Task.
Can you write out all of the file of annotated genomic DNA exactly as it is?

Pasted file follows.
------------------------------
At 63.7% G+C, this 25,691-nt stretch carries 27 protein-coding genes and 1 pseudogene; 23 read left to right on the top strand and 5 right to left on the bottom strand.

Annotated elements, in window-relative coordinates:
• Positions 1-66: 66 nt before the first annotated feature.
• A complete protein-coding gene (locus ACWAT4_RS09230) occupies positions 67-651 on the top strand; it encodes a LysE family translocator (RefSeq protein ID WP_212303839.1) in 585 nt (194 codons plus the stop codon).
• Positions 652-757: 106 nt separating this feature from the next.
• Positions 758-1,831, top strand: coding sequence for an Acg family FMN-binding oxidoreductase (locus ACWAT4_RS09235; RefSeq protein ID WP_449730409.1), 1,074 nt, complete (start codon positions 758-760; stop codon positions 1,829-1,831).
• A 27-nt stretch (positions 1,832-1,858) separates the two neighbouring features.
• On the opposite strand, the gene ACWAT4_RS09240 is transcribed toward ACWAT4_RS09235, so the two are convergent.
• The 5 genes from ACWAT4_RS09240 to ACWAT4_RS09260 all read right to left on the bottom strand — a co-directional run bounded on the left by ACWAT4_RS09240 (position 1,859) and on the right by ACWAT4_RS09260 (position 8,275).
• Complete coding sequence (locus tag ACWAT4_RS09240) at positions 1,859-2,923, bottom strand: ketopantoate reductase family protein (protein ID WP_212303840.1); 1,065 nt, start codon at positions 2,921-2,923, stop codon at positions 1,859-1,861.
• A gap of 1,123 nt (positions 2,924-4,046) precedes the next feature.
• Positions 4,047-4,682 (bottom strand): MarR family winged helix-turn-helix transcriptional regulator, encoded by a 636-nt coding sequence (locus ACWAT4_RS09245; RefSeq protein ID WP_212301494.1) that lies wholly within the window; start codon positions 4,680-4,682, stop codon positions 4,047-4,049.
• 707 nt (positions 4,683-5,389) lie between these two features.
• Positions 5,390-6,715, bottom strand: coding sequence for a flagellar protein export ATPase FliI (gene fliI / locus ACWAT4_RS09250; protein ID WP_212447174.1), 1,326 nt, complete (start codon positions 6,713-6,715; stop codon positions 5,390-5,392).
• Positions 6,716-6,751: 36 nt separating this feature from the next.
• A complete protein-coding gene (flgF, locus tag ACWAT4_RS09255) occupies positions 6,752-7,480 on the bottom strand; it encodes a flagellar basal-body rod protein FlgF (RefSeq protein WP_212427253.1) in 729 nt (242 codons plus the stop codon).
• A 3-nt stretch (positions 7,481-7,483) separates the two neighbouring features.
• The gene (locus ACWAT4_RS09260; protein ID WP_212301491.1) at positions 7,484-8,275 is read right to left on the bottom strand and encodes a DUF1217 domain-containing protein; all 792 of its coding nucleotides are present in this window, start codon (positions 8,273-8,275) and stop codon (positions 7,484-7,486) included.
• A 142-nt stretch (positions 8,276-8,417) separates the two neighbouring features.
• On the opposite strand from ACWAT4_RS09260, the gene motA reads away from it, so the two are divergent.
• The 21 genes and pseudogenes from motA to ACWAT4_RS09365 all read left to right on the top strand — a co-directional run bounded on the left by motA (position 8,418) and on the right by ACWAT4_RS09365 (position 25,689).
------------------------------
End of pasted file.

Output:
At 63.7% G+C, this 25,691-nt stretch carries 27 protein-coding genes and 1 pseudogene; 23 read left to right on the top strand and 5 right to left on the bottom strand.

Annotated elements, in window-relative coordinates:
• Positions 1-66: 66 nt before the first annotated feature.
• A complete protein-coding gene (locus ACWAT4_RS09230) occupies positions 67-651 on the top strand; it encodes a LysE family translocator (RefSeq protein ID WP_212303839.1) in 585 nt (194 codons plus the stop codon).
• Positions 652-757: 106 nt separating this feature from the next.
• Positions 758-1,831, top strand: coding sequence for an Acg family FMN-binding oxidoreductase (locus ACWAT4_RS09235; RefSeq protein ID WP_449730409.1), 1,074 nt, complete (start codon positions 758-760; stop codon positions 1,829-1,831).
• A 27-nt stretch (positions 1,832-1,858) separates the two neighbouring features.
• On the opposite strand, the gene ACWAT4_RS09240 is transcribed toward ACWAT4_RS09235, so the two are convergent.
• The 5 genes from ACWAT4_RS09240 to ACWAT4_RS09260 all read right to left on the bottom strand — a co-directional run bounded on the left by ACWAT4_RS09240 (position 1,859) and on the right by ACWAT4_RS09260 (position 8,275).
• Complete coding sequence (locus tag ACWAT4_RS09240) at positions 1,859-2,923, bottom strand: ketopantoate reductase family protein (protein ID WP_212303840.1); 1,065 nt, start codon at positions 2,921-2,923, stop codon at positions 1,859-1,861.
• A gap of 1,123 nt (positions 2,924-4,046) precedes the next feature.
• Positions 4,047-4,682 (bottom strand): MarR family winged helix-turn-helix transcriptional regulator, encoded by a 636-nt coding sequence (locus ACWAT4_RS09245; RefSeq protein ID WP_212301494.1) that lies wholly within the window; start codon positions 4,680-4,682, stop codon positions 4,047-4,049.
• 707 nt (positions 4,683-5,389) lie between these two features.
• Positions 5,390-6,715, bottom strand: coding sequence for a flagellar protein export ATPase FliI (gene fliI / locus ACWAT4_RS09250; protein ID WP_212447174.1), 1,326 nt, complete (start codon positions 6,713-6,715; stop codon positions 5,390-5,392).
• Positions 6,716-6,751: 36 nt separating this feature from the next.
• A complete protein-coding gene (flgF, locus tag ACWAT4_RS09255) occupies positions 6,752-7,480 on the bottom strand; it encodes a flagellar basal-body rod protein FlgF (RefSeq protein WP_212427253.1) in 729 nt (242 codons plus the stop codon).
• A 3-nt stretch (positions 7,481-7,483) separates the two neighbouring features.
• The gene (locus ACWAT4_RS09260; protein ID WP_212301491.1) at positions 7,484-8,275 is read right to left on the bottom strand and encodes a DUF1217 domain-containing protein; all 792 of its coding nucleotides are present in this window, start codon (positions 8,273-8,275) and stop codon (positions 7,484-7,486) included.
• A 142-nt stretch (positions 8,276-8,417) separates the two neighbouring features.
• On the opposite strand from ACWAT4_RS09260, the gene motA reads away from it, so the two are divergent.
• The 21 genes and pseudogenes from motA to ACWAT4_RS09365 all read left to right on the top strand — a co-directional run bounded on the left by motA (position 8,418) and on the right by ACWAT4_RS09365 (position 25,689).